During each inflation step of a super-syringe maneuver, mechanical stress is applied to the lungs and part of the applied energy is loaded to the viscoelastic lung tissue components represented by the viscoelastic compliance, while part of this energy dissipates via the viscoelastic resistance. In the subsequent zero-flow phase the pulmonary tissue elements approximate a relaxation state at the new plateau pressure level. Therefore, each new inflation step starts from an increased baseline strain, which is quantified by the corresponding plateau pressure. Furthermore, each step starts from a particular relaxation state of the viscoelastic elements. Based on the fact that the pressure increase per 100 mL step of volume inflation was larger in ARDS, the super-syringe data revealed a discrepancy between groups concerning the number of volume steps. Despite these considerably different pressure volume relations, the time constant of viscoelasticity was independent of both, the pulmonary plateau pressure and also the disease state. Fung's [11] concept of quasi-linear viscoelasticity may provide a theoretical explanation: the experimental results showed that the quasi-static stress strain relation is non-linear [11, 24]. On the other hand, stress relaxation dynamics are independent of strain. Implying quasi-linear viscoelasticity, Ingenito and colleagues [33] analyzed parenchymal tissue strips obtained from guinea pigs. They stated that in acute lung injury, changes in the elastic and dissipative properties of lung parenchyma can occur. Recently, Bates [24] transferred Fung's general mathematical concept to lung tissue mechanics by proposing a refined spring-and-dashpot model. This model is able to predict the stress relaxation power law in a strain-independent manner using a sequential recruitment of Maxwell bodies. The validation of the model was based on experiments with tissue strips taken from canine lung parenchyma [34]. The particular arrangement and interaction of the spring-and-dashpot elements of this model are well suited to describe viscoelastic tissue properties. Although using a basic lumped parameter model, our findings are consistent with Bates' observation [24] that his modeling approach exhibits quasi-linear viscoelastic behavior, in both qualitative and quantitative agreement with experimental data. Hence, the concept of quasi-linear viscoelasticity seems to apply to the human lung under mechanical ventilation: because the viscoelastic time constant τve was independent of the plateau pressure, stress relaxation was similar for all pressure levels. Referring to the non-linearity of the quasi-static stress strain relation, Cve and Rve showed distinct non-linear dependences on increasing plateau pressure (Figure 4). Compared with the normal lung, the increase in Rve in ARDS seemed to start at lower plateau pressures, and it had a steeper slope for pressures above 17.5 cmH2O. These findings are in accordance with previous studies [16, 20] investigating the effect of PEEP on respiratory resistance. These studies found that the resistance is abnormally elevated in ARDS and that it increases with PEEP, particularly at 10 cmH2O and higher. This was assumed to be caused by stress adaptation phenomena and/or to be due to time constant inhomogeneities. Investigating data from patients with normal lungs, D'Angelo and colleagues [17] stated that the viscoelastic behavior of the lung is independent of volume and found no significant differences between ZEEP and PEEP (one level) for the viscoelastic parameters. Investigating data from ARDS patients, Eissa and colleagues [18] indeed found an increase of Rve and an increase of the viscoelastic elastance Eve (i.e. a decrease of Cve = 1/Eve) with an increasing PEEP level albeit a statistical significance could hardly be shown. The latter might stem from the rather small number of nine investigated subjects.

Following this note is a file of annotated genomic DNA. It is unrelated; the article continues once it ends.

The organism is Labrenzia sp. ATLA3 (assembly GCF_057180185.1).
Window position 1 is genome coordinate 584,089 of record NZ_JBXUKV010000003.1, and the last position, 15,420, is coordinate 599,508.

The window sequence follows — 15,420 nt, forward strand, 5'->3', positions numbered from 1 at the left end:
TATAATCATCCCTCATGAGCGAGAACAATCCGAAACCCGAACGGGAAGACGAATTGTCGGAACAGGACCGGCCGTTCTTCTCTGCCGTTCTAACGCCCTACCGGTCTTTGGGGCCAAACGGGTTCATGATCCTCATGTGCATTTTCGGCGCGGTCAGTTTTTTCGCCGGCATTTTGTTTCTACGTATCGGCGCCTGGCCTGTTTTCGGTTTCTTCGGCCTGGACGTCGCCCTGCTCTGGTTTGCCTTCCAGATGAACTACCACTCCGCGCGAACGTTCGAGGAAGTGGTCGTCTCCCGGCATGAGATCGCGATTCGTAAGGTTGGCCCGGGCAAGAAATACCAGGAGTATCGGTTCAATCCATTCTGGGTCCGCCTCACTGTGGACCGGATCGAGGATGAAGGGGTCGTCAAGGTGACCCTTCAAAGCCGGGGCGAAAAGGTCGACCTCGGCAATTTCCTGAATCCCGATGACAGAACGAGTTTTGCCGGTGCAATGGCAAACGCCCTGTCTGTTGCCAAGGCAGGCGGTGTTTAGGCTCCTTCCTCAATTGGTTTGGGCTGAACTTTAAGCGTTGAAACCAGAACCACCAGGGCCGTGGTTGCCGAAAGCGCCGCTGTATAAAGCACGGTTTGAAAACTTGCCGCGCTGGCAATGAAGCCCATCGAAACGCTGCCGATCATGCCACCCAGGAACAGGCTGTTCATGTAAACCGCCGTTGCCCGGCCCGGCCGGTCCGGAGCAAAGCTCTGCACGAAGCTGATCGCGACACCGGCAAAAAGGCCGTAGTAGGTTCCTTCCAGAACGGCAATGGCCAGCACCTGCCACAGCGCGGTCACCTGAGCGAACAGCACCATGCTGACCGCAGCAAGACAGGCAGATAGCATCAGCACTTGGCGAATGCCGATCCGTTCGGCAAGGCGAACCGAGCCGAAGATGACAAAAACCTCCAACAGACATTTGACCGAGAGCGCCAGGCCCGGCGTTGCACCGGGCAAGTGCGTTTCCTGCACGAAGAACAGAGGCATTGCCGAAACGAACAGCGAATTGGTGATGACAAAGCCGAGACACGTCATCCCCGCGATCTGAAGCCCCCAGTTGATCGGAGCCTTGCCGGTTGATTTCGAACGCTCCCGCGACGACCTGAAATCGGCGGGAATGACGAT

Concerning the pressure dependence of viscoelasticity, two situations can be distinguished: (i) in low pressure ranges, Cve is large and Rve is small; (ii) in high pressure ranges, the situation is reversed, with small Cve and large Rve. Therefore, in low pressure ranges, the viscoelastic compartment is characterized by a large loading capacity Cve for viscoelastic energy, which can easily dissipate via a small Rve. In contrast, at high pressure ranges, the situation is characterized by a small loading capacity Cve, and an impaired energy dissipation caused by a large Rve. During mechanical ventilation, low plateau pressure is therefore associated with small resistance imposed by the viscoelastic element, whereas at high plateau pressure, ventilation is impaired due to a large resistance generated by the viscoelasticity. Our results indicate that at low plateau pressures, that is below 20 cmH2O, viscoelastic resistance is not affected, whereas at high plateau pressures, it is. Therefore, within the context of the viscoelastic properties of lung tissue, ARDS patients might benefit from low alveolar pressure.